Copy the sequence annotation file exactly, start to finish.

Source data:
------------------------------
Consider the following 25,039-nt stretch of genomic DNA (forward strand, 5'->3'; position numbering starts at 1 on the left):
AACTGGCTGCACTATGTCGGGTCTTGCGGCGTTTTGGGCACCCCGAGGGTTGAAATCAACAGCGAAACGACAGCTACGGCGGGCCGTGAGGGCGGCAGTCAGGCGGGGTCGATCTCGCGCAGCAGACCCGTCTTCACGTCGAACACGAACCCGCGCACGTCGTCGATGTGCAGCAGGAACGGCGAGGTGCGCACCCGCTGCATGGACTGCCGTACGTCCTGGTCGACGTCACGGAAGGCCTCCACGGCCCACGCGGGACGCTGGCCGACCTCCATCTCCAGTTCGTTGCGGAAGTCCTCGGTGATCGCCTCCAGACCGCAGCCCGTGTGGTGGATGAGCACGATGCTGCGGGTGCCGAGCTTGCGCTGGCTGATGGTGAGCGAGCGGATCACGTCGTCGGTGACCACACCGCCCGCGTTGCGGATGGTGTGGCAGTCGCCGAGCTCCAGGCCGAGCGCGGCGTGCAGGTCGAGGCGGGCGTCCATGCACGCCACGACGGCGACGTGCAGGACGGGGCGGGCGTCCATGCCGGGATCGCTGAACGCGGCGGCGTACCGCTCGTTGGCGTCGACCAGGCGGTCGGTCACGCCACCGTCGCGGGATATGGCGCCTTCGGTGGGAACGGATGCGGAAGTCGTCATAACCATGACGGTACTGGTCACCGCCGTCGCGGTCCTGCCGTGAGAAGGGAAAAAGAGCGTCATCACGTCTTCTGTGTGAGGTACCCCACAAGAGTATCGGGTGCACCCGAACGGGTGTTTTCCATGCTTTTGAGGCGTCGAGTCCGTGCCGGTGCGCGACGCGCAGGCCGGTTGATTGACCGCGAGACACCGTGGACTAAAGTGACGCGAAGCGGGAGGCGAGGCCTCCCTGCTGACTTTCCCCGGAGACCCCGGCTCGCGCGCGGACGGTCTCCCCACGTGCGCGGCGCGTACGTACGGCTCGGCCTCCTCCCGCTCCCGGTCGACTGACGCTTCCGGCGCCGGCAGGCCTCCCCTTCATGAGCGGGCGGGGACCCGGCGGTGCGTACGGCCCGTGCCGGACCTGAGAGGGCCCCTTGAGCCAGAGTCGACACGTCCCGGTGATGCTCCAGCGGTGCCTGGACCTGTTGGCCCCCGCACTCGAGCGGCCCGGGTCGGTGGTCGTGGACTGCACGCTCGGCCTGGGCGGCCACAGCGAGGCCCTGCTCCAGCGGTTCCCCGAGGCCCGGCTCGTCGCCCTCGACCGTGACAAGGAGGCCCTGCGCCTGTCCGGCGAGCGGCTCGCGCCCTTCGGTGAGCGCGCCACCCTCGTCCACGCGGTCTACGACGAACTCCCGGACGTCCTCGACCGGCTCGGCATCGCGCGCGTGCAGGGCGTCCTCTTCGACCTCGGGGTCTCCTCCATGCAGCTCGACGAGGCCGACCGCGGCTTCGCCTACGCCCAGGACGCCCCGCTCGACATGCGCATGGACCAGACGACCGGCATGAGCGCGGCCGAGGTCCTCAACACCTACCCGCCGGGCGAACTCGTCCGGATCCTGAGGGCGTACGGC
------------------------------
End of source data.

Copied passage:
Consider the following 25,039-nt stretch of genomic DNA (forward strand, 5'->3'; position numbering starts at 1 on the left):
AACTGGCTGCACTATGTCGGGTCTTGCGGCGTTTTGGGCACCCCGAGGGTTGAAATCAACAGCGAAACGACAGCTACGGCGGGCCGTGAGGGCGGCAGTCAGGCGGGGTCGATCTCGCGCAGCAGACCCGTCTTCACGTCGAACACGAACCCGCGCACGTCGTCGATGTGCAGCAGGAACGGCGAGGTGCGCACCCGCTGCATGGACTGCCGTACGTCCTGGTCGACGTCACGGAAGGCCTCCACGGCCCACGCGGGACGCTGGCCGACCTCCATCTCCAGTTCGTTGCGGAAGTCCTCGGTGATCGCCTCCAGACCGCAGCCCGTGTGGTGGATGAGCACGATGCTGCGGGTGCCGAGCTTGCGCTGGCTGATGGTGAGCGAGCGGATCACGTCGTCGGTGACCACACCGCCCGCGTTGCGGATGGTGTGGCAGTCGCCGAGCTCCAGGCCGAGCGCGGCGTGCAGGTCGAGGCGGGCGTCCATGCACGCCACGACGGCGACGTGCAGGACGGGGCGGGCGTCCATGCCGGGATCGCTGAACGCGGCGGCGTACCGCTCGTTGGCGTCGACCAGGCGGTCGGTCACGCCACCGTCGCGGGATATGGCGCCTTCGGTGGGAACGGATGCGGAAGTCGTCATAACCATGACGGTACTGGTCACCGCCGTCGCGGTCCTGCCGTGAGAAGGGAAAAAGAGCGTCATCACGTCTTCTGTGTGAGGTACCCCACAAGAGTATCGGGTGCACCCGAACGGGTGTTTTCCATGCTTTTGAGGCGTCGAGTCCGTGCCGGTGCGCGACGCGCAGGCCGGTTGATTGACCGCGAGACACCGTGGACTAAAGTGACGCGAAGCGGGAGGCGAGGCCTCCCTGCTGACTTTCCCCGGAGACCCCGGCTCGCGCGCGGACGGTCTCCCCACGTGCGCGGCGCGTACGTACGGCTCGGCCTCCTCCCGCTCCCGGTCGACTGACGCTTCCGGCGCCGGCAGGCCTCCCCTTCATGAGCGGGCGGGGACCCGGCGGTGCGTACGGCCCGTGCCGGACCTGAGAGGGCCCCTTGAGCCAGAGTCGACACGTCCCGGTGATGCTCCAGCGGTGCCTGGACCTGTTGGCCCCCGCACTCGAGCGGCCCGGGTCGGTGGTCGTGGACTGCACGCTCGGCCTGGGCGGCCACAGCGAGGCCCTGCTCCAGCGGTTCCCCGAGGCCCGGCTCGTCGCCCTCGACCGTGACAAGGAGGCCCTGCGCCTGTCCGGCGAGCGGCTCGCGCCCTTCGGTGAGCGCGCCACCCTCGTCCACGCGGTCTACGACGAACTCCCGGACGTCCTCGACCGGCTCGGCATCGCGCGCGTGCAGGGCGTCCTCTTCGACCTCGGGGTCTCCTCCATGCAGCTCGACGAGGCCGACCGCGGCTTCGCCTACGCCCAGGACGCCCCGCTCGACATGCGCATGGACCAGACGACCGGCATGAGCGCGGCCGAGGTCCTCAACACCTACCCGCCGGGCGAACTCGTCCGGATCCTGAGGGCGTACGGC